by Lisa Molina
She looks up at the tall man in the gray suit with the briefcase in his hand.
“Uh,” Clears throat.“Four?” Pause. “Please?”
The girl looks down from him to the numbers straight in front of her eyes, “Yes sir!”
Her tiny left hand presses four, lighting it up.
Her right hand holds a clear plastic bag full of yellow liquid next to her right leg;
Drip. Drip. Drip. Drip. Down the snake-like tube, surgically inserted into her bladder a few days before.
The elevator starts to rise.
“So,” says the man, “What are you….here for?”
Her left hand quickly reaches behind her to the open hospital gown, her fingers clasping it closed.
“Well, I have a kidney infection, so I have to wear this bag.”
The rising elevator tickles her stomach. She giggles.
“A kidney infection? he asks. “That’s pretty serious. Shouldn’t you be in your room?”
“Well, I decided I would be the elevator girl for a while; You know, like in the movies.”
“How old are you?”
“I’m eight, but I’m very mature for my age. That’s what all my teachers say.”
Ding! The doors slide open.
A young woman with red and white striped scrubs is standing outside the elevator with a rolling cart of half-eaten meals.
Briefcase man explains, as he holds the doors open, “This little girl says she’s here for a kidney infection, and has decided she wants to be the elevator girl.”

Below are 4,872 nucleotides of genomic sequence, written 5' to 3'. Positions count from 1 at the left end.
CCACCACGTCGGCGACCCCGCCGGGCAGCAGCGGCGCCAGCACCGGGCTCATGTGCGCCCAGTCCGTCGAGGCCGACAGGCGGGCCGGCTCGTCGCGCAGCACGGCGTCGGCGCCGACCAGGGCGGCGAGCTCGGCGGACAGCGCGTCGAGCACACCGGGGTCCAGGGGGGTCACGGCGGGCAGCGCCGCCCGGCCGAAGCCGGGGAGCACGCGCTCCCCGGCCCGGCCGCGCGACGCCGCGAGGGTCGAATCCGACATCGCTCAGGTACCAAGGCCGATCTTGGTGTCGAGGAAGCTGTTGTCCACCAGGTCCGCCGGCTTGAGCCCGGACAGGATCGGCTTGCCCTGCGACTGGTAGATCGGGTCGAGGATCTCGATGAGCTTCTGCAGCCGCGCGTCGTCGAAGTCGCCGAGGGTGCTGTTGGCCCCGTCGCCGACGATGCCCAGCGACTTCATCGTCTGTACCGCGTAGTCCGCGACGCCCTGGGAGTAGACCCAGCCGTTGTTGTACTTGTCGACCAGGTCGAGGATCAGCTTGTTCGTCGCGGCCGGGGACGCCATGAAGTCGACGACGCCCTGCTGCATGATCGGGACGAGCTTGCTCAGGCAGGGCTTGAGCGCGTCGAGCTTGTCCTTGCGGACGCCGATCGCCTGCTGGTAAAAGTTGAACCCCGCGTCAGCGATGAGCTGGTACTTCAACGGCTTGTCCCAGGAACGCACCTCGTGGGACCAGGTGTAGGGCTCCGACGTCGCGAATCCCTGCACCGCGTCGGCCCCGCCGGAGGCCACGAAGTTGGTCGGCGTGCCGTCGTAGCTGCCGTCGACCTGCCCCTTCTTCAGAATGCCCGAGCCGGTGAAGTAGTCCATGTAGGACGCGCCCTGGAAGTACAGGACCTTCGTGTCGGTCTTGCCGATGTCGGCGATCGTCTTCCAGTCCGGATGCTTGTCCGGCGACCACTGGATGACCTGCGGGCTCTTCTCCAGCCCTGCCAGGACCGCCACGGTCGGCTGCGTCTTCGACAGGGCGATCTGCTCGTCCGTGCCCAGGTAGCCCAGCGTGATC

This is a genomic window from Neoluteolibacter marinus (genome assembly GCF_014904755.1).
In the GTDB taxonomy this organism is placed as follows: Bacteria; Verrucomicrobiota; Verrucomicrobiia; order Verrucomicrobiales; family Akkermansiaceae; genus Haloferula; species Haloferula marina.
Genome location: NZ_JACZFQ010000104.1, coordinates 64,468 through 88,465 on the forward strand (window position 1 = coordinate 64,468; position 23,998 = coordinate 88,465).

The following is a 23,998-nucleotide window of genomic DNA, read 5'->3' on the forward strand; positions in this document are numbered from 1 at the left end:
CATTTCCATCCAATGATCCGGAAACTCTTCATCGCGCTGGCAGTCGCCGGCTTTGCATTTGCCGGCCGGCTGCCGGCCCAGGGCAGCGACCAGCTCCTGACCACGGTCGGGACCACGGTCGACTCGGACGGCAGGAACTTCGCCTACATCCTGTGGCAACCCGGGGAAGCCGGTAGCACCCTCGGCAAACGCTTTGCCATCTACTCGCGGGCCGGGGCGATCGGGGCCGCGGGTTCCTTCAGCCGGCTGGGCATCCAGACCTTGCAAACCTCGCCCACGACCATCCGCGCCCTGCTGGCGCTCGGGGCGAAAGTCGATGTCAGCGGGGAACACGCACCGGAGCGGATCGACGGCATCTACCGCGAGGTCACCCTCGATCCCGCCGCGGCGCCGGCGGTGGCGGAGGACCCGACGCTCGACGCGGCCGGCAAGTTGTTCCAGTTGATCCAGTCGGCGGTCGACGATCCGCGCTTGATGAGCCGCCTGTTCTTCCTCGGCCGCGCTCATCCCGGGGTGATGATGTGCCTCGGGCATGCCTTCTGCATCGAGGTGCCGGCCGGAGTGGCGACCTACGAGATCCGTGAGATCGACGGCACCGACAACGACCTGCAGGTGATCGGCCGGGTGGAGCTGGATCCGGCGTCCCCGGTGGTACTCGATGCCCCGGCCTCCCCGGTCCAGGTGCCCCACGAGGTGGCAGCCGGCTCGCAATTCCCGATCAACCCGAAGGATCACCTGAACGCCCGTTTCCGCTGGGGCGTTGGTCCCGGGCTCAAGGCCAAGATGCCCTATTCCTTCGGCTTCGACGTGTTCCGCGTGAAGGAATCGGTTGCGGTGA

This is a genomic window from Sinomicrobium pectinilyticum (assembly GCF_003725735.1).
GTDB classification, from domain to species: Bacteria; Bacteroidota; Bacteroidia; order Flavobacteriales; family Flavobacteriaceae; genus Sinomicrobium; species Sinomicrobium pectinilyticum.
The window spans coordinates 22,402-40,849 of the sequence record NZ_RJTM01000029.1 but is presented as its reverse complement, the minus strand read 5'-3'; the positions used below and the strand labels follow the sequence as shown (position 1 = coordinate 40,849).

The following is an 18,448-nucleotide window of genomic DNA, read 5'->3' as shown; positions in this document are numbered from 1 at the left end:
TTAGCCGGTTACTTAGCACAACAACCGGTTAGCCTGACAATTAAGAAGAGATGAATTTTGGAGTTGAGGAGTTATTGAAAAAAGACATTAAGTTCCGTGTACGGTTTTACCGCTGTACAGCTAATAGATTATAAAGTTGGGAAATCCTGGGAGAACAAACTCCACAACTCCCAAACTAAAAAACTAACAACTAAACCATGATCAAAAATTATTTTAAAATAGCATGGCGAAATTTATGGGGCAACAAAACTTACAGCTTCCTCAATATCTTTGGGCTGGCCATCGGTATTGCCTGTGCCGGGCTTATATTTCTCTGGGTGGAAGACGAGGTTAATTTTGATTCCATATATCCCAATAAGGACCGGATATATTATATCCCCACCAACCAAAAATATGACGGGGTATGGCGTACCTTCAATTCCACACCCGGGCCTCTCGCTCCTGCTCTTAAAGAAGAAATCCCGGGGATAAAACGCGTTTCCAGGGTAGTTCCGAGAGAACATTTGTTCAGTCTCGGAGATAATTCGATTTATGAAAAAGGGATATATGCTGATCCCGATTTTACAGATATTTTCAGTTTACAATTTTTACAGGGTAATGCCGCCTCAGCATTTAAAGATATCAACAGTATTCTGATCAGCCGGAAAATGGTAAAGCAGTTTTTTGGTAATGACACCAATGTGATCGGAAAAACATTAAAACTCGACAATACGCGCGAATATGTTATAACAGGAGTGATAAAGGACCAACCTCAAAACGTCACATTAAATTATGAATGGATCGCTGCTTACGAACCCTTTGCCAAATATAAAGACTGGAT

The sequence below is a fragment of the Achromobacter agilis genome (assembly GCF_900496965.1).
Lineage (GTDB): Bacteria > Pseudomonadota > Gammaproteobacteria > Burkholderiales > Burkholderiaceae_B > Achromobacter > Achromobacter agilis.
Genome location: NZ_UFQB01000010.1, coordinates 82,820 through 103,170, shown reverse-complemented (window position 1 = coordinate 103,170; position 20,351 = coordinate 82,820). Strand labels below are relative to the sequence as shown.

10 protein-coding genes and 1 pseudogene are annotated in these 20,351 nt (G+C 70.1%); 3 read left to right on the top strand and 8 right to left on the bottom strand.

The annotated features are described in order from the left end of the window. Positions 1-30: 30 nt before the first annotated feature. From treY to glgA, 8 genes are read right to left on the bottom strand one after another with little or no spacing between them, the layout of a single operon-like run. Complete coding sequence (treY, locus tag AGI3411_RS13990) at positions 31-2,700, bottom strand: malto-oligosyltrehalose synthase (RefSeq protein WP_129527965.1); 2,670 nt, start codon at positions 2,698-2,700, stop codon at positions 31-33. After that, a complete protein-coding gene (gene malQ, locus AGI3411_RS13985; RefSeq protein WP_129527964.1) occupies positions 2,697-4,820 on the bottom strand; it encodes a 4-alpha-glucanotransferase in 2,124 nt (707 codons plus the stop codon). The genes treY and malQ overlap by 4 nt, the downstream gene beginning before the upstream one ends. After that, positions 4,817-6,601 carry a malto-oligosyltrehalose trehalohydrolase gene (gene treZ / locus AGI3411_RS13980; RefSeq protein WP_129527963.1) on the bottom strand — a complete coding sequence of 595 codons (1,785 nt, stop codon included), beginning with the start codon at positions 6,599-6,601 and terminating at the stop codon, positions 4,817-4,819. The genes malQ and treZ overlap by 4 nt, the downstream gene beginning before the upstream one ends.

“What?!” the volunteer gasps, her hand jumping to her mouth.
After collecting herself, her hands now rubbing her candy cane pants, she says. “Ok, come with me.Tell me your name and let’s……”
“But I want to be the elevator girl like in the movies! I’m really good at it. And I feel fine.”
“Goodbye,” the briefcase man says, nodding his head at candy cane lady. “And thank you,” he says to elevator girl as he exits the elevator and heads down the long endless hall.
“Besides,” elevator girl continues, “my dad is taking a nap in my room and I don’t want to
wake him up. Please?”
Candy cane woman catches the elevator door before it closes, and places her hand behind the little girl’s back. Elevator girl feels her cold hands through the opening of the gown.
“Come on. Let’s go,” says candy cane woman.
They step out of the elevator.
Still holding the sunshine yellow bag in her right hand, the child grabs the handle on the cart with her pale left fingers. “Here. I’ll help you with the cart.”
And the petite patient pushes forward, her backside bare and cold, peeking through the back of tbeb open hospital gown.
And that was the end of my career as the Elevator Girl.
* * *
While not bingeing on her new favorite writer’s works, Lisa Molina can be found writing, workimg with students with special needs, singing, playing the piano, or marveling at nature with her family. She lives in Austin, TX, since earning her BFA at the University of Texas. Her works have been featured in Trouvaille Review, Beyond Words magazine, Indolent Books — Poems in the Afterglow, and the Ekphrastic Review, with poems soon to be featured in Silver Birch Press, Amethyst Review, and Peeking Cat.